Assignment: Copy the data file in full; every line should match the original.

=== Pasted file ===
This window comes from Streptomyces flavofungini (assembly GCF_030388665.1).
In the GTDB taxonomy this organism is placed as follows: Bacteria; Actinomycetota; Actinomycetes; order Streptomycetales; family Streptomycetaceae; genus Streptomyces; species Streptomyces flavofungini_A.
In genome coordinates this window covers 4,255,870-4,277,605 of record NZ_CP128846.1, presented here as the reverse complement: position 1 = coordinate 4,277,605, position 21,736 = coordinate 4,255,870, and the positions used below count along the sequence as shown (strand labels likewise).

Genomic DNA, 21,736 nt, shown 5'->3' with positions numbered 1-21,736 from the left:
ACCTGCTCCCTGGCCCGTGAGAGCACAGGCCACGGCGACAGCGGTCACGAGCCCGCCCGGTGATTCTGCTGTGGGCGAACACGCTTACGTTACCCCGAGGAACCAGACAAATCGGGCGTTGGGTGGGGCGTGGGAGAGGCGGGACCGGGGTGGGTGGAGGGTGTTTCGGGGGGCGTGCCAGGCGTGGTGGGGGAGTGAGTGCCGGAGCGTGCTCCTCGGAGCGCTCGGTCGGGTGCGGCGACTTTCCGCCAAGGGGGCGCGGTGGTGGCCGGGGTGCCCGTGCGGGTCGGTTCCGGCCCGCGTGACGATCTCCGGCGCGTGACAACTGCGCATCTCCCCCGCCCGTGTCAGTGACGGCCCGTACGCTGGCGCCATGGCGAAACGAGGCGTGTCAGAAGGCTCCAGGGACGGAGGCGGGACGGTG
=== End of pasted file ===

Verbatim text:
This window comes from Streptomyces flavofungini (assembly GCF_030388665.1).
In the GTDB taxonomy this organism is placed as follows: Bacteria; Actinomycetota; Actinomycetes; order Streptomycetales; family Streptomycetaceae; genus Streptomyces; species Streptomyces flavofungini_A.
In genome coordinates this window covers 4,255,870-4,277,605 of record NZ_CP128846.1, presented here as the reverse complement: position 1 = coordinate 4,277,605, position 21,736 = coordinate 4,255,870, and the positions used below count along the sequence as shown (strand labels likewise).

Genomic DNA, 21,736 nt, shown 5'->3' with positions numbered 1-21,736 from the left:
ACCTGCTCCCTGGCCCGTGAGAGCACAGGCCACGGCGACAGCGGTCACGAGCCCGCCCGGTGATTCTGCTGTGGGCGAACACGCTTACGTTACCCCGAGGAACCAGACAAATCGGGCGTTGGGTGGGGCGTGGGAGAGGCGGGACCGGGGTGGGTGGAGGGTGTTTCGGGGGGCGTGCCAGGCGTGGTGGGGGAGTGAGTGCCGGAGCGTGCTCCTCGGAGCGCTCGGTCGGGTGCGGCGACTTTCCGCCAAGGGGGCGCGGTGGTGGCCGGGGTGCCCGTGCGGGTCGGTTCCGGCCCGCGTGACGATCTCCGGCGCGTGACAACTGCGCATCTCCCCCGCCCGTGTCAGTGACGGCCCGTACGCTGGCGCCATGGCGAAACGAGGCGTGTCAGAAGGCTCCAGGGACGGAGGCGGGACGGTG